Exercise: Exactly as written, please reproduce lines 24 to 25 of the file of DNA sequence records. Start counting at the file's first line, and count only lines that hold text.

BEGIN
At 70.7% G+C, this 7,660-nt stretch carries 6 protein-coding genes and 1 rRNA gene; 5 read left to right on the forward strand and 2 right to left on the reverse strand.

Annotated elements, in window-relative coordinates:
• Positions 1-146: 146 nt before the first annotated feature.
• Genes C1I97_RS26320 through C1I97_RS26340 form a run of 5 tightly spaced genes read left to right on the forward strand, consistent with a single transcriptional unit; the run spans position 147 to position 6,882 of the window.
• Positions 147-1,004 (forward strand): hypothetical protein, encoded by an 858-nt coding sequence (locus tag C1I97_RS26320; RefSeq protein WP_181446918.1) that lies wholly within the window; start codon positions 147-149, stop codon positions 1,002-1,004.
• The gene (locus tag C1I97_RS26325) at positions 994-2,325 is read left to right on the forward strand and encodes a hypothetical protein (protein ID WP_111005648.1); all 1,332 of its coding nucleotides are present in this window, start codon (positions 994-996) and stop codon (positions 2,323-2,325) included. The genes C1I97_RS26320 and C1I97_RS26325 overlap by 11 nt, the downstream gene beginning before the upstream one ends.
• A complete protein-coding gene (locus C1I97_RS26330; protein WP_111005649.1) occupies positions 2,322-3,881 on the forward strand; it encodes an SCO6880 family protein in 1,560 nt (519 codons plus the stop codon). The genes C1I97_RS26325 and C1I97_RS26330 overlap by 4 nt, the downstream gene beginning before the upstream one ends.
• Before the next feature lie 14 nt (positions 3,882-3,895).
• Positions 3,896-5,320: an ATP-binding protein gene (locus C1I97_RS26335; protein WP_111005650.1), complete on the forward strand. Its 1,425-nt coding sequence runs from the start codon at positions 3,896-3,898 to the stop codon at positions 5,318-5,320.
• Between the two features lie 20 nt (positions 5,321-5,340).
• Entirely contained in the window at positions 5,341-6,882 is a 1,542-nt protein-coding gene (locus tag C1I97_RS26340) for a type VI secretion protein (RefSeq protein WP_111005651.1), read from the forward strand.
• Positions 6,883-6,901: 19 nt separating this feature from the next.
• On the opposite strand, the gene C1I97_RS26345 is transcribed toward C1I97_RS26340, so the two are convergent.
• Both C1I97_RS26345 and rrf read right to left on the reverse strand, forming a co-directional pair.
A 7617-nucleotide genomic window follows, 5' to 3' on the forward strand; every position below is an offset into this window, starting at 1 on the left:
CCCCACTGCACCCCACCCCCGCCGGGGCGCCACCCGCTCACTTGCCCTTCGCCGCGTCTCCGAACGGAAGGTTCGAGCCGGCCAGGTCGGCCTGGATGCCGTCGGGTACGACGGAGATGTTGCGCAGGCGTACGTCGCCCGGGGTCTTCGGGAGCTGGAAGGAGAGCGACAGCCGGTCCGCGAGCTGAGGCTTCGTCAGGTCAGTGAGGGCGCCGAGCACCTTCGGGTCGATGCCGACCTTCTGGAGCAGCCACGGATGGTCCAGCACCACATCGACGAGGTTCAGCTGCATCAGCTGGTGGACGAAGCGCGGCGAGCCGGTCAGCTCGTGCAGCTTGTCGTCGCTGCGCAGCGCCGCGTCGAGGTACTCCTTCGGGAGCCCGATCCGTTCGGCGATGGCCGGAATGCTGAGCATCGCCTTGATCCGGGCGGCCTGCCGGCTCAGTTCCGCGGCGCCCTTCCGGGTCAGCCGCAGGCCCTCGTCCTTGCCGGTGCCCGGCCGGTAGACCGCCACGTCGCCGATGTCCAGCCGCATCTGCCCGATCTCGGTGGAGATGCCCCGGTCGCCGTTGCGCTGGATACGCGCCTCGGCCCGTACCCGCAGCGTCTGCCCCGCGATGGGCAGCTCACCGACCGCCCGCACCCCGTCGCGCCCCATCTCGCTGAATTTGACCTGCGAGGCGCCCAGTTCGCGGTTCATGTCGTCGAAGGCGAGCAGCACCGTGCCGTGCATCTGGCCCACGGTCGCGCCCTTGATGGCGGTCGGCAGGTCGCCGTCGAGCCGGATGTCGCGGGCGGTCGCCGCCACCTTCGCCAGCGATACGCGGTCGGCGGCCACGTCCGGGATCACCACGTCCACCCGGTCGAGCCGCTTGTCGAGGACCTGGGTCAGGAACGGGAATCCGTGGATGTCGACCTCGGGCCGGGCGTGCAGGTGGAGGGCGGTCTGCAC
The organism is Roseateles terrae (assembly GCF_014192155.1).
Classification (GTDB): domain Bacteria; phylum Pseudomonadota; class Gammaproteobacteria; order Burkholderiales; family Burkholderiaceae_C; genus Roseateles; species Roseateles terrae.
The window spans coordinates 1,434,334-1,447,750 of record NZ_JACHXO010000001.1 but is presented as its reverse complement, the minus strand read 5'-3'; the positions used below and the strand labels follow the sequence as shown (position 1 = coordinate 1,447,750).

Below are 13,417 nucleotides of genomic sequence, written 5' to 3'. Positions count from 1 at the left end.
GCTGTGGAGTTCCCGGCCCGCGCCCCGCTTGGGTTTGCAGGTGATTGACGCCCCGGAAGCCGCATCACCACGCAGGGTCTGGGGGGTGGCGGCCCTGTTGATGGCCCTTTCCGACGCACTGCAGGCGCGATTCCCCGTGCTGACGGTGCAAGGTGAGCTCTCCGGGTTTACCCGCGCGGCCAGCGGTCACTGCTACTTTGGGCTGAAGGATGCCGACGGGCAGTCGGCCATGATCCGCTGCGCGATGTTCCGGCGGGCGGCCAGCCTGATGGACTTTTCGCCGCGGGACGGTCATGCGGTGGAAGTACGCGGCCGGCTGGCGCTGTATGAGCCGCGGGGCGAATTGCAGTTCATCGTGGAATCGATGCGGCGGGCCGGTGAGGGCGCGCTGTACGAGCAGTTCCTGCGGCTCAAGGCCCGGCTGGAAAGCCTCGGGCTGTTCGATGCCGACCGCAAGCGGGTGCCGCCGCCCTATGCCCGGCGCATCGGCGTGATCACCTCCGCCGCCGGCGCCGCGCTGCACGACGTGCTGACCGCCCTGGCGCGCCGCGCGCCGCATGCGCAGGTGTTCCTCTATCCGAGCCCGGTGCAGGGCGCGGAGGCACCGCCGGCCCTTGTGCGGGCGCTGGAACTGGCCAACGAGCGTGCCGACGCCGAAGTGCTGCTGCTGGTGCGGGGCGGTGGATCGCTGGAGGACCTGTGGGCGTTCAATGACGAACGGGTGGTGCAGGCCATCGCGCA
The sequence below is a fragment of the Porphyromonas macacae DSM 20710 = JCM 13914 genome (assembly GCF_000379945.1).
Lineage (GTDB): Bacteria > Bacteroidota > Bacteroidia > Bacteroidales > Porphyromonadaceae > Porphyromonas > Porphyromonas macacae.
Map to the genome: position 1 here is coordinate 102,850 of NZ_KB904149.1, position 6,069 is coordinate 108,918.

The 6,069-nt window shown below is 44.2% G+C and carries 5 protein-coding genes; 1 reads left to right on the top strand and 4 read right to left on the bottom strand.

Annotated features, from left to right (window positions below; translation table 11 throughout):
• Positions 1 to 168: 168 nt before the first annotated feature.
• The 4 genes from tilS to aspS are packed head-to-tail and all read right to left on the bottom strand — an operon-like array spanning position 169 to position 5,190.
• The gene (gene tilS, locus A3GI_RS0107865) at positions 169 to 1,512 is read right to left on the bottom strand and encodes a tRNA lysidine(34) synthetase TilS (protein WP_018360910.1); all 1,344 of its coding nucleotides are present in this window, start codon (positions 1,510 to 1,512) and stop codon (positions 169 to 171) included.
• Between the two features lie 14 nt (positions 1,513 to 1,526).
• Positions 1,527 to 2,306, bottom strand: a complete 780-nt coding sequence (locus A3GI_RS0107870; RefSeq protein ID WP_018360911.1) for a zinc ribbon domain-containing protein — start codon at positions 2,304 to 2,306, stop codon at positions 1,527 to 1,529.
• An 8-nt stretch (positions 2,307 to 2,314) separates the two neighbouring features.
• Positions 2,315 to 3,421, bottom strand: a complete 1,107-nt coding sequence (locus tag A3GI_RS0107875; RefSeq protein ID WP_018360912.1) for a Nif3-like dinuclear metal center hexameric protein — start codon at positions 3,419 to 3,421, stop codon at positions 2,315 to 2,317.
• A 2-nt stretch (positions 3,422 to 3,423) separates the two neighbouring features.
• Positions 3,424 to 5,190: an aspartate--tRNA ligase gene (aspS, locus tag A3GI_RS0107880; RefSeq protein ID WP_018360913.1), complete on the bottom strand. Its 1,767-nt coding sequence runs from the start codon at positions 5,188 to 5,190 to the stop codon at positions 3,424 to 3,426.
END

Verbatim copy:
Map to the genome: position 1 here is coordinate 102,850 of NZ_KB904149.1, position 6,069 is coordinate 108,918.

The 6,069-nt window shown below is 44.2% G+C and carries 5 protein-coding genes; 1 reads left to right on the top strand and 4 read right to left on the bottom strand.